Monday, March 16, 2009

What now?

Last Saturday I had the pleasure of sharing a leisurely lunch and long chat with my dear friend Yang. Over Friday's Mushroom Chicken Mushroom, we touched on many topics ranging from the price of dark chocolate lip butter to the lack of a Philippine constitutional right to privacy. But the one thing we discussed in depth that stayed on my mind even after we'd polished off our Snickers custard parfaits was the existential angst both of us are undergoing at this point in our lives, succinctly summed up by Yang's self-posed question, "What now?"

I don't know if there's an official term for this "What now?" stage, but I should think it's more common
among yuppies in their late 20s to early 30s than anyone has recognized or acknowledged. We're certainly too old for it to qualify as quarterlife crisis, and certainly too young to call it midlife crisis. How best to refer to that feeling of lethargic dissatisfaction that slowly consumes someone who has achieved all his/her short-term goals and has a stable, even flourishing, career? It's like being stuck in a rut, but in a perfectly nice, comfortable rut. Then you wake up one morning and ask yourself, "Is this all there is?" You really have no reason to complain, yet you know you have to find something, anything to challenge yourself and propel your life forward, or risk stagnation or brain atrophy.

Case in point: For as long as she can remember, Yang wanted to become a lawyer, and everything she did from college onward was oriented toward fulfilling her dream. She passed the Bar, worked in corporate law, and is now in a firm she loves. She's happily married with a beautiful, bright son. By all accounts she should be content, yet the restless feeling of wanting something more without knowing what, nags her increasingly persistently. I can relate because I too have lived out my own life dream (i.e. teaching), and though I wish to return to it someday, the knowledge that I got that chance to actualize it is enough for now. For the foreseeable future, I am stuck helping my parents run our family business. It's definitely not the worst deal in the world, and most envy me for being the "C.O.O." with all the accompanying perks of the job, which I do enjoy. I'm even getting better at coming to terms with the drawbacks of being C.O.O. But lately I do find myself slipping deeper and deeper into complacency. There's just no "next" to look forward to, no drive to excel, nothing that excites or moves me.

Yang says she needs a new aspiration. I think I need inspiration. Either way, we are both suffering from this "What now?" syndrome
. We're happy, yes, but we're also searching for something beyond this present happiness. Is it an attempt to revive and reclaim the verve of our youth? Is it a primordial human compulsion to continually evolve? Is it the influence of our Magis-steeped Ateneo education? Whatever it is, however we choose to call it, the mere fact that we have identified and verbalized what we're going though provides some relief. Now we just need to figure out the answer to the question "What now?" And perhaps that in itself is the challenge we need.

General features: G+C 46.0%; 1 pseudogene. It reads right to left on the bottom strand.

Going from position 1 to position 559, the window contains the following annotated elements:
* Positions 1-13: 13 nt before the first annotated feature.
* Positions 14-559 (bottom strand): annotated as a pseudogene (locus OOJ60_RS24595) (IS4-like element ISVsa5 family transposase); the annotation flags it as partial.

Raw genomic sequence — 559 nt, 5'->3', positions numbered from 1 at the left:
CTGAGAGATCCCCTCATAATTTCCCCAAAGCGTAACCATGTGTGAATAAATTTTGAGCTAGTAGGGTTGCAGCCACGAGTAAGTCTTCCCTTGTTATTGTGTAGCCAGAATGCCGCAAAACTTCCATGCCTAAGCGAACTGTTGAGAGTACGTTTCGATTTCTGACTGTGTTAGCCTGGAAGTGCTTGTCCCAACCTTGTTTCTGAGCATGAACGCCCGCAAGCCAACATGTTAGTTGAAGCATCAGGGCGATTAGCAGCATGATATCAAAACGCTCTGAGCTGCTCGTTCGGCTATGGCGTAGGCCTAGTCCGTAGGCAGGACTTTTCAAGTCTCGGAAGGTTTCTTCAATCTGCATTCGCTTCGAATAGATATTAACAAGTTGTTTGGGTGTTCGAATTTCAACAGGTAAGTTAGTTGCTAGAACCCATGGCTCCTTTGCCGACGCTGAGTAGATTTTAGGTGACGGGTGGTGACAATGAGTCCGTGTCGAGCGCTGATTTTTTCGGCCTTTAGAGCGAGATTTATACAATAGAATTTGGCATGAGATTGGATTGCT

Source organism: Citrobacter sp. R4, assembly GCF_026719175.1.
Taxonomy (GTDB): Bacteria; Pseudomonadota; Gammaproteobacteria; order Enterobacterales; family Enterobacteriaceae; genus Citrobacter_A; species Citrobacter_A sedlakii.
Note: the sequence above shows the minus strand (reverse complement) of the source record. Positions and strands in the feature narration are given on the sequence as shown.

3 Comments:

At Tuesday, March 17, 2009, Anonymous Elyse Go said...

Wow. This is a question of BEING. I think at certain points of our lives we will really experience this "What Now" periodically because as we grow older, we become ready for something more again. Like I think 5 years from now, teaching may not be enough for me to actualize myself. This is a good call. My strategy teacher once mentioned that It takes 25 questions to reach an answer. This manifests a desire for a change to happen. Exciting! :) Good luck! I think we are also lucky to even have the luxury to choose what we want and where we wanna go. I just gave a closing speech to my students and I remember wishing them to find their place in the greater scheme of things. That they do not have to look far because they just have to find that thing that they are truly passionate about, and work will not be hard if done with fun and love. But I do believe that we change at certain points and thus, people may not necessarily be made for just one thing :) Like you said, and I am happy that you find satisfaction in having the chance to actualize a dream. Our goals and principles remain, but we may do them in different ways. Like the underlying theme in teaching may be development, but they can be done in different forms.

 
At Tuesday, March 17, 2009, Anonymous Elyse Go said...

Knowing how questioning is second nature to you, may you find it faster to find the answer :) Hope to hang out again soon!

 
At Tuesday, March 17, 2009, Blogger Ailee Through the Looking Glass said...

"I think we are also lucky to even have the luxury to choose what we want and where we wanna go."

-I totally agree! Indeed, we should be grateful that we even have gainful employment in a time of economic crisis!

Thanks for the thoughtful comment Elyse! I hope to see you soon, maybe we can discuss this nosebleed topic more thoroughly, haha.

 

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